There are many ways to mitigate this phenomenon, either in hardware or, if a microcontroller is used, in software. We’ll do it in hardware using resistors and capacitors to build a low-pass filter to smooth out the signal transition.

When the push button is not pressed, the hour_button signal is pulled low through R5. When the it is now pressed, capacitor C3 starts charging through resistor R1, causing the voltage on hour_button to rise slowly.

With VCC at 3V, R1 at 100KOhm and C3 at 100nF, it takes about 11 milliseconds for the voltage to rise to 2V (CMOS logic high). If during this time the connection briefly bounces, the voltage no longer abruptly swings between 0V and 3V, but just slightly prolongs the capacitor charging time. This is important because wild rail-to-rail swings are what trigger digital oscillations.

When released, C3 is slowly discharged through diode D1 and resistor R5, preventing bounce.

We’re not yet there though.

3.3V CMOS defines a logic low as any voltage below 0.8V and anything over 2V as a logic high. However, behavior between 0.8V and 2V is undefined and our capacitor charges for 11ms, spending a long time in this undefined zone.

To prevent unwanted behavior during this transition, we run the signal through a Schmitt trigger inverter. A Schmitt trigger applies hysteresis to the input signal while in the undefined zone, defining its output state to be its previous state. This means that when rising past 0.8V, the output remains a logic low until 2V is reached and vice versa on the way down.

Quartz crystal

At this point we have pretty much everything, except for an accurate clock signal. In true vintage style I wanted to use a quartz crystal for this. Quartz is a material which exhibits piezoelectricity: it generates an electrical charge in response to mechanical stress and slightly deforms when exposed to an electrical charge.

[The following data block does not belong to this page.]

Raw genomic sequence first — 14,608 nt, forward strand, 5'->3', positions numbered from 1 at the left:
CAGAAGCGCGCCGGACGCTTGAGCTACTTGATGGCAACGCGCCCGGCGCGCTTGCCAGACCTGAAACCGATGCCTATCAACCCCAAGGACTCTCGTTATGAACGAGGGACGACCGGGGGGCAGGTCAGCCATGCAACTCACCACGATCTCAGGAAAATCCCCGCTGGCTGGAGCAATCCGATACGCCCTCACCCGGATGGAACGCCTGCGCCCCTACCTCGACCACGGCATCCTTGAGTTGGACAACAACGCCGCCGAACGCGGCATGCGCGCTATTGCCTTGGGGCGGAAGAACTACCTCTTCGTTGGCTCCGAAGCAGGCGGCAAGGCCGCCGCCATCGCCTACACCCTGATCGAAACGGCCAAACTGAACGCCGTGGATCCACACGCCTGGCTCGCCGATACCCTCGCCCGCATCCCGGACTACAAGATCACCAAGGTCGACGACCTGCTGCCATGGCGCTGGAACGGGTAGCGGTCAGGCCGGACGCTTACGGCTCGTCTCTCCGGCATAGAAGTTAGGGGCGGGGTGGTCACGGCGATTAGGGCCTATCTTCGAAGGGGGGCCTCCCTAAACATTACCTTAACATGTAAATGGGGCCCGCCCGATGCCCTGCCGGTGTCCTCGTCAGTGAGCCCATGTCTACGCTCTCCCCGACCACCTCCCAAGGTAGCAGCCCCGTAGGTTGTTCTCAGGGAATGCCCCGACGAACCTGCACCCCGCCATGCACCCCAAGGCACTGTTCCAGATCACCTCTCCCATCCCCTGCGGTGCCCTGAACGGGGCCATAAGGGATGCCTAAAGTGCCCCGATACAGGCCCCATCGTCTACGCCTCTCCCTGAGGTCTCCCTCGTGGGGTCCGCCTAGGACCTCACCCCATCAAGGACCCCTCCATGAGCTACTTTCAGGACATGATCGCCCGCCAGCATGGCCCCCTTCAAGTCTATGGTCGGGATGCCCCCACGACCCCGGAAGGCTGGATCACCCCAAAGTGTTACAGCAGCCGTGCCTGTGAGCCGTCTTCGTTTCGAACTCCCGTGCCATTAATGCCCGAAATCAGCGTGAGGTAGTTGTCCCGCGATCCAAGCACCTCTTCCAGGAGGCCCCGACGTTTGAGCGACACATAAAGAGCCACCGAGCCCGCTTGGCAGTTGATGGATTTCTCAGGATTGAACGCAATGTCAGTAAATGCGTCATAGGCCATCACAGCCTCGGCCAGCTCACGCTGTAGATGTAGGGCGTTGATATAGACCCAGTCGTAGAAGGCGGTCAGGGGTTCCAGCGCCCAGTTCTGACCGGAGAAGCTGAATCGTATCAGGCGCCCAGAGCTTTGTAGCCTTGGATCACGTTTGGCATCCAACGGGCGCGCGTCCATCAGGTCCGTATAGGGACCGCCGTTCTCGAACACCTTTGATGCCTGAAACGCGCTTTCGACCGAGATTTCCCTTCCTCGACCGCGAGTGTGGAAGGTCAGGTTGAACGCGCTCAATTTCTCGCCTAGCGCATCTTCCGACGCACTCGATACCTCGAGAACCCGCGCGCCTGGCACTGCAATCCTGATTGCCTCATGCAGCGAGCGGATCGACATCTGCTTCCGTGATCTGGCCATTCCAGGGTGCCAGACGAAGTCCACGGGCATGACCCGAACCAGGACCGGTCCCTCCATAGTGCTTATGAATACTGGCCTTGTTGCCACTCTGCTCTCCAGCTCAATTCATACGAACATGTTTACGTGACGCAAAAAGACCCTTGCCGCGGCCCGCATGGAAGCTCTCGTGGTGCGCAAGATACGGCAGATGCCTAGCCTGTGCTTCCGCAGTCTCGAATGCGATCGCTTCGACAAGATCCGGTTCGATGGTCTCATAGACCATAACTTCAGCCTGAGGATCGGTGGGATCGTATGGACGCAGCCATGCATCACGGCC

This property can be used to create a crystal oscillator circuit. First apply a voltage to the crystal and wait for it to deform to resist the charge. Then when fully deformed, remove the charge and wait for the crystal to counter the change while regaining its shape at which point we reapply the charge.

The duration for a quartz crystal to deform is directly related to its thickness which in turn very precisely defines its resonance frequency. This way quartz crystals can be cut with frequencies from a few kilohertz to hundreds of megahertz.

Pierce-Gate crystal oscillator circuit

The mechanism to flip the applied voltage at the end of each phase is often a digital inverter which also provides the gain necessary to keep the oscillation going.

I chose the ECS-2X6X “watch crystal”, with a 32,768Hz resonance frequency. Since 32,768 equals 2¹⁵, we can run the signal through a 15-stage frequency divider to get a precise 1Hz clock.